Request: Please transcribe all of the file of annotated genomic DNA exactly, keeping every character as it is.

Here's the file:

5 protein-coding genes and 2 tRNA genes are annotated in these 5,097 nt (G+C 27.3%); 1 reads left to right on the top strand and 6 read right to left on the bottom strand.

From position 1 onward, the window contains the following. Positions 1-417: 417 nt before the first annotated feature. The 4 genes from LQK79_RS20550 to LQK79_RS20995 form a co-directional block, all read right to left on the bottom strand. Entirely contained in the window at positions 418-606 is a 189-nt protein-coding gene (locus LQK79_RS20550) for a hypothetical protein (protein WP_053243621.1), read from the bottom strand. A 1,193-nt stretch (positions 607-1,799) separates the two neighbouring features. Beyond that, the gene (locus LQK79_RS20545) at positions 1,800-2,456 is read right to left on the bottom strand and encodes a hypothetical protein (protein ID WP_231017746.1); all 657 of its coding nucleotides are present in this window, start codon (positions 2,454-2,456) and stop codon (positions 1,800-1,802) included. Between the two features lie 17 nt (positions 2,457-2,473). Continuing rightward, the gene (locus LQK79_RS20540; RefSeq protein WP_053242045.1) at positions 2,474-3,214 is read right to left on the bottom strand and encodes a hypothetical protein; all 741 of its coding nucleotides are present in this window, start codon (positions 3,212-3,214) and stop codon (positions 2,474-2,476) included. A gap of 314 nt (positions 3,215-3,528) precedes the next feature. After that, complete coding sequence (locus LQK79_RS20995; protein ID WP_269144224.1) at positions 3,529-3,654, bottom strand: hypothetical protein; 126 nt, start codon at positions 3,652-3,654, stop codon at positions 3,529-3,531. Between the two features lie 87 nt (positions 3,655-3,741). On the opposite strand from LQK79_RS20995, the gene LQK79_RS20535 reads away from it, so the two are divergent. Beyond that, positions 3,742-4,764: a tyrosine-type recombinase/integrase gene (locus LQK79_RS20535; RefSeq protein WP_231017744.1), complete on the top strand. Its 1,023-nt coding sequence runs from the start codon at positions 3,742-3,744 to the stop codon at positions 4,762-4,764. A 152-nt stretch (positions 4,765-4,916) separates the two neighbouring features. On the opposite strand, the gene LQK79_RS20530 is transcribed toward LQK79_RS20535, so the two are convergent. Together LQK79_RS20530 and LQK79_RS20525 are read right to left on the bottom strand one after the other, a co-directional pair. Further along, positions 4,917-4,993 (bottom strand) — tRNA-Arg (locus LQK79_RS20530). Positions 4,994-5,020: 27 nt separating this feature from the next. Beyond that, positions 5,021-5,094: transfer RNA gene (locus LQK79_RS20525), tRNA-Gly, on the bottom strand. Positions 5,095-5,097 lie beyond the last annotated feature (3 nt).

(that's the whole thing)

5 protein-coding genes and 2 tRNA genes are annotated in these 5,097 nt (G+C 27.3%); 1 reads left to right on the top strand and 6 read right to left on the bottom strand.

From position 1 onward, the window contains the following. Positions 1-417: 417 nt before the first annotated feature. The 4 genes from LQK79_RS20550 to LQK79_RS20995 form a co-directional block, all read right to left on the bottom strand. Entirely contained in the window at positions 418-606 is a 189-nt protein-coding gene (locus LQK79_RS20550) for a hypothetical protein (protein WP_053243621.1), read from the bottom strand. A 1,193-nt stretch (positions 607-1,799) separates the two neighbouring features. Beyond that, the gene (locus LQK79_RS20545) at positions 1,800-2,456 is read right to left on the bottom strand and encodes a hypothetical protein (protein ID WP_231017746.1); all 657 of its coding nucleotides are present in this window, start codon (positions 2,454-2,456) and stop codon (positions 1,800-1,802) included. Between the two features lie 17 nt (positions 2,457-2,473). Continuing rightward, the gene (locus LQK79_RS20540; RefSeq protein WP_053242045.1) at positions 2,474-3,214 is read right to left on the bottom strand and encodes a hypothetical protein; all 741 of its coding nucleotides are present in this window, start codon (positions 3,212-3,214) and stop codon (positions 2,474-2,476) included. A gap of 314 nt (positions 3,215-3,528) precedes the next feature. After that, complete coding sequence (locus LQK79_RS20995; protein ID WP_269144224.1) at positions 3,529-3,654, bottom strand: hypothetical protein; 126 nt, start codon at positions 3,652-3,654, stop codon at positions 3,529-3,531. Between the two features lie 87 nt (positions 3,655-3,741). On the opposite strand from LQK79_RS20995, the gene LQK79_RS20535 reads away from it, so the two are divergent. Beyond that, positions 3,742-4,764: a tyrosine-type recombinase/integrase gene (locus LQK79_RS20535; RefSeq protein WP_231017744.1), complete on the top strand. Its 1,023-nt coding sequence runs from the start codon at positions 3,742-3,744 to the stop codon at positions 4,762-4,764. A 152-nt stretch (positions 4,765-4,916) separates the two neighbouring features. On the opposite strand, the gene LQK79_RS20530 is transcribed toward LQK79_RS20535, so the two are convergent. Together LQK79_RS20530 and LQK79_RS20525 are read right to left on the bottom strand one after the other, a co-directional pair. Further along, positions 4,917-4,993 (bottom strand) — tRNA-Arg (locus LQK79_RS20530). Positions 4,994-5,020: 27 nt separating this feature from the next. Beyond that, positions 5,021-5,094: transfer RNA gene (locus LQK79_RS20525), tRNA-Gly, on the bottom strand. Positions 5,095-5,097 lie beyond the last annotated feature (3 nt).